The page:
“the total self-corrective unit that processes information is a system whose boundaries do not at all coincide with the boundaries either of the body or what is popularly called ‘self’ or ‘consciousness’”….and…The self as ordinarily understood is only a small part of a much larger trial-and-error system which does the thinking, acting, and deciding.” (153)

For Macy, of course, this notion of a self-corrective feedback system involving self and other approximately coincides with her main point about the Buddha’s teaching, i.e., that self and world are not separate, are not individual entities where one or the other is primary; but rather, self and world arise together, or co-dependently (the doctrine is called paticca samuppada: dependent co-arising). They are inextricably intertwined and cannot be separated. Self acts on other just as other acts on self. Mind acts on matter just as matter acts on mind. Neither can exist without the other, nor is one the primary cause of the other (recent news about how the Big Bang may not really be the origin of it all, for there may be no origin, period, tends to fit with these ideas). Once this wisdom is felt or absorbed or seen into, one can no longer contemplate or even countenance doing damage to any other being or entity in the “outside” world, for there is no outside world. You grieve when you see a mountaintop being removed as much as you do when you observe birds and bees being poisoned by pesticides or helpless children being worked to death in gold mines or polar bears being starved because they can no longer hunt from the sea ice necessary to their being. You grieve because you know via your senses and every other mode of perception that you and they and all the beings of the past and those to come are ineluctably connected; are one web of life in which every part, no matter how small or humble, is necessary and critical to every other part and ultimately to the whole.
            Hence, for Joanna Macy, grieving for what we see and hear is happening to that web of life is not something to avoid, or deny; it is something to embrace, for it is only through facing it, through “being present to and owning our own pain” that we can begin to comprehend how much all our “selves” are intertwined and at risk with all others and, therefore, begin to find ways to change the way the world, in its ‘normal’ operating procedure, does them violence. Whether it will be in time to prevent the global catastrophe that appears to be bearing down upon us is not the point. Or not the only point. The point is to be alive to what is happening, to break open, and from that feeling of being part of that “great net from which one cannot fall,” to derive the courage to stand up to the deadly forces now in charge.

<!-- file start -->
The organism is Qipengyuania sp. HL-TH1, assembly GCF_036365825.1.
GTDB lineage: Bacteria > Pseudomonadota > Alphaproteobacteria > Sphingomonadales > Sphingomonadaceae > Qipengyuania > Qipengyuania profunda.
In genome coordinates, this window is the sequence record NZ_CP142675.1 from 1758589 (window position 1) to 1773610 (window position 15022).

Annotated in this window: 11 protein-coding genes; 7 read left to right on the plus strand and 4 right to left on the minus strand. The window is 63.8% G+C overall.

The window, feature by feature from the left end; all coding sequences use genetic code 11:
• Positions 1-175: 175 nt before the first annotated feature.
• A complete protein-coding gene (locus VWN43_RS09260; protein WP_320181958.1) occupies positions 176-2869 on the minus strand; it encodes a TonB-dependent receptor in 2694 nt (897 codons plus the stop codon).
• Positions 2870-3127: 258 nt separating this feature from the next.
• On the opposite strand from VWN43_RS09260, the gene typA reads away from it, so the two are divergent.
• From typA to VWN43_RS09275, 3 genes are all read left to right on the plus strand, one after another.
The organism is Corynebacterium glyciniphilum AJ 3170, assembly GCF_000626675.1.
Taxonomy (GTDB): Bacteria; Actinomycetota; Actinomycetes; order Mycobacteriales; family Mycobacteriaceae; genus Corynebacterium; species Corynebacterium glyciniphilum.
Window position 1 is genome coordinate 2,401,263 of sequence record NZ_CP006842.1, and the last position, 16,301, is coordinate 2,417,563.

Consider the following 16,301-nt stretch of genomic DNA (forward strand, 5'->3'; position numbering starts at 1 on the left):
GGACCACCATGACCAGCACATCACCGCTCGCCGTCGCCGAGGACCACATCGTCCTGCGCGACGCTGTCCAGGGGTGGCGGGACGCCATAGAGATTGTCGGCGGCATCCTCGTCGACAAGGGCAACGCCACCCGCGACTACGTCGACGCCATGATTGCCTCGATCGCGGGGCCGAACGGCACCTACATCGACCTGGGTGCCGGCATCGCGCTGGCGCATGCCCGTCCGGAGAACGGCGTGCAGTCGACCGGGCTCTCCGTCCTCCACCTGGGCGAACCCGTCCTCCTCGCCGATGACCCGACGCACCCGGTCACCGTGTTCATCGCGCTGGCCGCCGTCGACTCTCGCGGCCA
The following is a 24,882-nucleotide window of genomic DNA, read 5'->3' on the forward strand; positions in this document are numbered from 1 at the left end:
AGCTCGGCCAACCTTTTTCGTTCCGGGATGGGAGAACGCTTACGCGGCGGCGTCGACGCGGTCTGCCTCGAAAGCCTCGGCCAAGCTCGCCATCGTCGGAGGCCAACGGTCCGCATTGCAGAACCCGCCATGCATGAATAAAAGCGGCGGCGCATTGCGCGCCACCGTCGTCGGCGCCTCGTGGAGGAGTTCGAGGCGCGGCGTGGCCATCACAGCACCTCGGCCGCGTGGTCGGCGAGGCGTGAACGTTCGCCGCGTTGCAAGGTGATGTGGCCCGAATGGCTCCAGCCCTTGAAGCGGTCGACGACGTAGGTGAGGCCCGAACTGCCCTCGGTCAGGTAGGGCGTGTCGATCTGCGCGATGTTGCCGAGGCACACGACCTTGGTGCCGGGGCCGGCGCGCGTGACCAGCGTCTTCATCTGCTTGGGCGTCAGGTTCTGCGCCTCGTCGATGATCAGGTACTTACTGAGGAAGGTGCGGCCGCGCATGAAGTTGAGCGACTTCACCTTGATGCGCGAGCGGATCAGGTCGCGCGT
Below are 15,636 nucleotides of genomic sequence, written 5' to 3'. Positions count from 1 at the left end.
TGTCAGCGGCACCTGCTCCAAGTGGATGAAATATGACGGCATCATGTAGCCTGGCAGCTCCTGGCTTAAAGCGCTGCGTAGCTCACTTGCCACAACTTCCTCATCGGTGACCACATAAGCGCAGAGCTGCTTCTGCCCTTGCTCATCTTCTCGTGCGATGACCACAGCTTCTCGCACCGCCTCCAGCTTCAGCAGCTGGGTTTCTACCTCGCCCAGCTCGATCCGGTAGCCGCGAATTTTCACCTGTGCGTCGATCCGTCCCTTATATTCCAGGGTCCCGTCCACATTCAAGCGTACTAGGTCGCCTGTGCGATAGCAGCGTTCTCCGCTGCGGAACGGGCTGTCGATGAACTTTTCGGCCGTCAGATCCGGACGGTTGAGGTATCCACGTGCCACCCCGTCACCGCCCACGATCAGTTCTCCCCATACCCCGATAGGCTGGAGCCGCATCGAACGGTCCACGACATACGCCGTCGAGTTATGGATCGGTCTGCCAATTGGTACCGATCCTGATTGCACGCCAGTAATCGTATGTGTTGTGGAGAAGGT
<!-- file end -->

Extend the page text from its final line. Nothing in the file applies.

This is the healing message that Joanna Macy voices for us. And it is a courageous and healing message that, in the present state of things—with the ever-more-ignorant Sen. James Inhofe throwing snowballs in the Senate chamber to ‘prove’ that global warming is a hoax—is more necessary than ever. Take a look at her book. Give it to those who are young enough to get aroused. And take heart that there are indeed masses of people all around the globe who feel as you do and will, if we are very lucky, wake up before it’s too late and take the selfless (which is just another word for ‘heroic’) actions that are so necessary.
            In this regard, I would also recommend the most recent work of renowned Stanford psychologist Philip Zimbardo (his Stanford Prison Experiment has become the gold standard for investigating what Hannah Arendt called the “banality of evil”), who has embarked on a new path—not investigating what makes ordinary people evil, but rather what it is that makes ordinary people heroic. Though it is not a simple idea or a simple effort, Zimbardo has stated its basic premise quite simply, and it accords with what has been outlined above:

Simply put, then, the key to heroism is a concern for other people in need—a concern to defend a moral cause, knowing there is a personal risk, done without expectation of reward.

That’s it precisely, and is precisely what is needed now to counter the dominant delusion of selfishness, of ‘looking out for number one’ regardless of the consequences to others be they animal, vegetable or mineral. One can only hope that Zimbardo and his colleagues are successful in promoting this paradigm shift among the young. For it is the young, after all, who are going to have the bear the real burden of the failure of the rest of us—our failure to realize what we truly are, our collective failure to act swiftly and courageously enough to rescue what’s left of the only home we have.

Lawrence DiStasi